It’s something of an open secret that America isn’t quite a representative democracy. Sure, we have the trappings of a democratic government -- an elected legislative branch; (partially) elected Presidents; an (ostensibly) independent judiciary -- and perhaps our system did, long ago, hew a bit closer to the Platonic ideal of our founders, but we have since lost our way.
Fortunately, there has recently been an awakening to this issue in the media. In the wake of the Great Recession and the various Occupy movements -- and the realization that nothing has fundamentally changed and nobody meaningful prosecuted as a result of the revelations about how government policies and financial fraudsters aided and abetted the most epic economic collapse since the 1930s -- more and more attention has been paid to the relative power of the "1 percent" and the growing scourge of income inequality on our "great experiment."
Most recently comes a study from political science professors at Princeton and Northwestern, concluding that America is, as the incomparable Hamilton Nolan put it, actually more like an oligarchy. The authors of the study, Princeton professor Martin Gilens and Northwestern professor Benjamin Page, put the conclusion in even more chilling terms: "[E]conomic elites and organized groups representing business interests have substantial independent impacts on U.S. government policy, while mass-based interest groups and average citizens have little or no independent influence."
In other words, it is corporations and wealthy individuals -- not unions, public interest organizations or regular humans -- who control the levers of power in America.
[M]ajorities of the American public actually have little influence over the policies our government adopts…. [I]f policymaking [continues to be] dominated by powerful business organizations and a small number of affluent Americans, then America’s claims to being a democratic society are seriously threatened.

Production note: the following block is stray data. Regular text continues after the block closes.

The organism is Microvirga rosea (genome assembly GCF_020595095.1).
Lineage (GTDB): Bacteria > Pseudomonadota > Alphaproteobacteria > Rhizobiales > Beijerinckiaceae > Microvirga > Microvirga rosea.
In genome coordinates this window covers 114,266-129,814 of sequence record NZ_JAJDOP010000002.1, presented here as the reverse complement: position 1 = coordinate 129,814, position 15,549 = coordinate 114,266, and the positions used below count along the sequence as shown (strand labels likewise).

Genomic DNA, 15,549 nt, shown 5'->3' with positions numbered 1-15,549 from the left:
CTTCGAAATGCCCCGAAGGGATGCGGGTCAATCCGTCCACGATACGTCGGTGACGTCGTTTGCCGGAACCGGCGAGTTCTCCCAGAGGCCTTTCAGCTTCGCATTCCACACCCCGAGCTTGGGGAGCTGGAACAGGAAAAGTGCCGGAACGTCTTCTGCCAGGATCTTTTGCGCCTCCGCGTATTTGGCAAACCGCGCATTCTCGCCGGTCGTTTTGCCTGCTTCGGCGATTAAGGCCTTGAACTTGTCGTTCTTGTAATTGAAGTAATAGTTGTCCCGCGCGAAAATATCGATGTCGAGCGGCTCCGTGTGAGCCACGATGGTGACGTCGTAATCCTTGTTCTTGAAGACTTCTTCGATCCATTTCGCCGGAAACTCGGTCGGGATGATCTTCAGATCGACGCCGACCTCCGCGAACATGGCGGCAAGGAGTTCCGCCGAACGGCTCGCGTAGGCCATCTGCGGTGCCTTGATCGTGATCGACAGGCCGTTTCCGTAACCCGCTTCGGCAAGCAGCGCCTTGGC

Assuming that we have an interest in preventing America’s complete devolution into our very own banana republic, then corporate social responsibility efforts and campaign finance restrictions are some of the best weapons in our arsenal in the fight against that trend. Unfortunately, though Americans have used those weapons effectively in the past, recent court decisions have jeopardized the likelihood that we can continue to do so.
Take, for instance, the conflict mineral reporting requirements (section 1502) of the Dodd-Frank Wall Street Reform and Consumer Protection Act (more commonly known as Dodd-Frank). Finalized in 2012, the conflict minerals rule was far reaching -- perhaps half of all SEC issuers would be impacted -- and required all SEC issuers to conduct due diligence on their supply chains in order to determine and publicly report on whether their products contain so-called "conflict minerals" used to finance atrocities in the Democratic Republic of Congo (DRC). ("Conflict minerals" are defined as cassiterite, columbite-tantalite (coltan), gold, and wolframite, as well as their derivatives -- tin, tantalum and tungsten -- mined in the DRC and its adjoining countries.) The first reports are due on May 31, 2014, at which point companies will have to disclose whether the minerals they use in manufacturing are "DRC conflict free."